Eleven current Stanford athletes and alumni competed at the 15th FINA World Championships which wrapped up in Barcelona this past Sunday.
Stanford was represented by eight water polo players, two swimmers and a diver at the competition, along with current Stanford diving head coach Rick Schavone who served as a U.S. coach.
The USA men's water polo squad featuring Tony Azevedo '05, Janson Wigo '10 and Alex Bowen '15, went 2-1 in group play, defeating Russia and Canada following a tournament-opening loss to Croatia, before being eliminated in the preliminary knockout round by Spain, 10-6.
Bowen led the Cardinal trio with seven goals while Wigo scored six and Azevedo five over the four games.
On the women's side, the Cardinal quintet of Lauren Silver '09, Melissa Seidemann '13, Annika Dries '14, Kiley Neushul '15 and Maggie Steffens '16 were part of the USA team that finished fifth. The team went rolled through group play with wins over Greece, Canada and Great Britain then qualified for the quarterfinals with a 14-3 win over Brazil.
However, the team's hopes for gold were dashed with a 9-6 loss to Spain in a rematch of the 2012 Olympic Gold Medal Final, relegating the USA to the 5th-8th bracket. There, the U.S. rebounded with wins over the Netherlands and Greece to claim fifth place.
Steffens led the Cardinal group with 11 goals at the tournament while Seidemann netted nine. Neushul added seven goals and Dries and Silver each scored five times.
In the swimming competition, Stanford volunteer assistant coach Eugene Godsoe '10 won silver in the 50 fly during his first major international meet as a member of Team USA.
Brazil’s Cesar Cielo sprinted home to retain his crown and win the fifth world title of his career. Cielo hit the wall in 23.01 as Godsoe won silver in 23.05 from the outside lane.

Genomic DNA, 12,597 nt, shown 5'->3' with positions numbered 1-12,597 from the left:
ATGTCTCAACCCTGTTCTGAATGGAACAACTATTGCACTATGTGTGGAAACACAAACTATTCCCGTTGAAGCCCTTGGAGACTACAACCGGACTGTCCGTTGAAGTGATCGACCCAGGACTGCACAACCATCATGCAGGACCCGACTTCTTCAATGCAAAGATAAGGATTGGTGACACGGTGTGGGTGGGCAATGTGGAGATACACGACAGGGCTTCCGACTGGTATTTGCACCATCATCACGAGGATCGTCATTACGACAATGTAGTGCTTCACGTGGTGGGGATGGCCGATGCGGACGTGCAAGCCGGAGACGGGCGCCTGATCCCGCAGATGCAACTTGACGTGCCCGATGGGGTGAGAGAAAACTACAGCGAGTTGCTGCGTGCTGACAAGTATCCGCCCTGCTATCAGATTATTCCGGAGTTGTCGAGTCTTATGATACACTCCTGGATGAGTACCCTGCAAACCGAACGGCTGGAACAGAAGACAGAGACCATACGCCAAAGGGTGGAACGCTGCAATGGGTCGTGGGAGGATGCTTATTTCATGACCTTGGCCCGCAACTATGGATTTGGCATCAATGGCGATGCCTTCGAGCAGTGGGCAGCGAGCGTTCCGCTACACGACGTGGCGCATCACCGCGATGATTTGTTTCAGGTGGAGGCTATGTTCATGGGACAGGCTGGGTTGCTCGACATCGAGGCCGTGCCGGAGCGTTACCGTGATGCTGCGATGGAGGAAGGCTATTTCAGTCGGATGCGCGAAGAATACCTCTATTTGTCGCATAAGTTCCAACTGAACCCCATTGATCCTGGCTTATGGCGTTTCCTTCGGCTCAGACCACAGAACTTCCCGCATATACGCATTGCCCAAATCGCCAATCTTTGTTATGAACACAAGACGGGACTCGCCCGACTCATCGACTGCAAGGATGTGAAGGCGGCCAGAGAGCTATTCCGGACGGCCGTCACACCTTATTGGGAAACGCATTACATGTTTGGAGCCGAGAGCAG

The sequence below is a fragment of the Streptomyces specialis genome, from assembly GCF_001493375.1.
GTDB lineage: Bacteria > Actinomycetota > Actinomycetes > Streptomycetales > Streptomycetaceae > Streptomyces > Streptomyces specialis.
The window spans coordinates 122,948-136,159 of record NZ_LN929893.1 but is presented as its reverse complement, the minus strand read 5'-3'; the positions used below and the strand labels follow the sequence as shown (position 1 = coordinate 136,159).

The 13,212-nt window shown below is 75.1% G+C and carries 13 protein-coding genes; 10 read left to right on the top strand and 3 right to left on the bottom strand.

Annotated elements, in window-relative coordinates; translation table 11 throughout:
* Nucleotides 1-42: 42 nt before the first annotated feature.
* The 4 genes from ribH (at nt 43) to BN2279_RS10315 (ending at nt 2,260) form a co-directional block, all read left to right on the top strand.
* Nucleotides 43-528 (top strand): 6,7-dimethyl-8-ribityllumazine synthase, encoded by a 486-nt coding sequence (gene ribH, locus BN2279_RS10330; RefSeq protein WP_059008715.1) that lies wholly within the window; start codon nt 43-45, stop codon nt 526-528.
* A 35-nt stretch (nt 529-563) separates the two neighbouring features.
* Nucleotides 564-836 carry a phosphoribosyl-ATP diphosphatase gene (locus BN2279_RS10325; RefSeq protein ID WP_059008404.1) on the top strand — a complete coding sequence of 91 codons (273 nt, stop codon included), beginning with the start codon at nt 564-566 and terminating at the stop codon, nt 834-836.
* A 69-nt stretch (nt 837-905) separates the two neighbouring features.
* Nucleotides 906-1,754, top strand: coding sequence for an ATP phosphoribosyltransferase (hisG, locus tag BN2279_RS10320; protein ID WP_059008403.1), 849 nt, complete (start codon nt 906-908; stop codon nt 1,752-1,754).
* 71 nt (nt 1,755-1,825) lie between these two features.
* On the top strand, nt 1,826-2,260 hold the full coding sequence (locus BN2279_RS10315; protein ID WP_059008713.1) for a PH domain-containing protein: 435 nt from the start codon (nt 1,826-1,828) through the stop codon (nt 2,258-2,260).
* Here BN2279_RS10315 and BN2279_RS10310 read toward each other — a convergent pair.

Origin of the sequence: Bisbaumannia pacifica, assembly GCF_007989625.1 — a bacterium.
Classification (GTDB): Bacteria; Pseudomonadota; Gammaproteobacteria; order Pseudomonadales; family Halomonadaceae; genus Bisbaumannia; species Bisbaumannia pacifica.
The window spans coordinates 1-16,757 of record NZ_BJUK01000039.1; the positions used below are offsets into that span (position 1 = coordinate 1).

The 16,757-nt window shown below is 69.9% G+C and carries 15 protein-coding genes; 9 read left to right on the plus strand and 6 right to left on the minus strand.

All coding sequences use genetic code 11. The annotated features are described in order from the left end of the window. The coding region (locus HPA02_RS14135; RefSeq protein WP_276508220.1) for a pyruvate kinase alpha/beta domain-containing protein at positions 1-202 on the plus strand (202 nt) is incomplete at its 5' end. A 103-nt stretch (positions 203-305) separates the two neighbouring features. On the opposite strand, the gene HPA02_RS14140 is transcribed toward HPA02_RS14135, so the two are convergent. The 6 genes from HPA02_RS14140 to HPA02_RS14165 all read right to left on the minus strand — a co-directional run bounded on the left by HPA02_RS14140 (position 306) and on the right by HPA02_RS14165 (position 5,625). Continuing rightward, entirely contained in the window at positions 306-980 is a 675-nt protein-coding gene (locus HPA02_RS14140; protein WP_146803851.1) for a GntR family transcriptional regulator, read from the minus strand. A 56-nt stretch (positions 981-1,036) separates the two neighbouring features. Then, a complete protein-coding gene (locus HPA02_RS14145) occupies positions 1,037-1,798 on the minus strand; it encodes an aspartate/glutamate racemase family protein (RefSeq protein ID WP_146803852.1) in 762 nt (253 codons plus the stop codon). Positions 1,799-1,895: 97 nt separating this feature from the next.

Godsoe, a former Cardinal All-American won the 50 and 100 butterfly races at the U.S. World Championships Trials.
Godsoe was eighth in the prelims, edging out world record holder Rafael Munoz for the last spot in the finals.
He also swam on the 400 medley relay team that qualified first in the preliminaries in 3:32.72. Godsoe did not swim in the final, during which the United States was disqualified for a false start in the back-to-breast exchange. The four members of the preliminary team would have taken home gold medals along with the regular members had there been no disqualification.
Godsoe reached the semifinal of the 100 fly, where he finished 11th in 51.96.
Maya DiRado '14 fell just shy of a bronze medal in the 400 individual medley, finishing fourth in 4:32.70. American teammate Elizabeth Beisel claimed bronze when she touched in 4:31.69. Beisel was the defending champion while DiRado won the 400 IM at the U.S. national meet.
DiRado still came home with a medal by earning gold with the 800 free relay team. She was on the qualifying relay which swam in the prelims.
Diver Kristian Ipsen '15 was 17th with 333.10 points off the 1-meter board. Only the top 12 advanced to the finals. Ipsen started strong with 67.50 points on his reverse 1.5 with 2.5 twists, good for the third-best score in the opening round, but scored less than 50 points on his next three dives to find himself in 23rd place with two rounds to go. He came back with 56 points on a reverse 2.5 pike and closed out his list with 70 points on a reverse 1.5 with three twists, the most difficult dive done by any diver in the contest.
Under the watchful eye of Team USA and Stanford head coach Rich Schavone, Ipsen rebounded to take 12th in the 3-meter finals, two spots behind his semifinal standing. Ipsen was the highest American finisher in the 3-meter.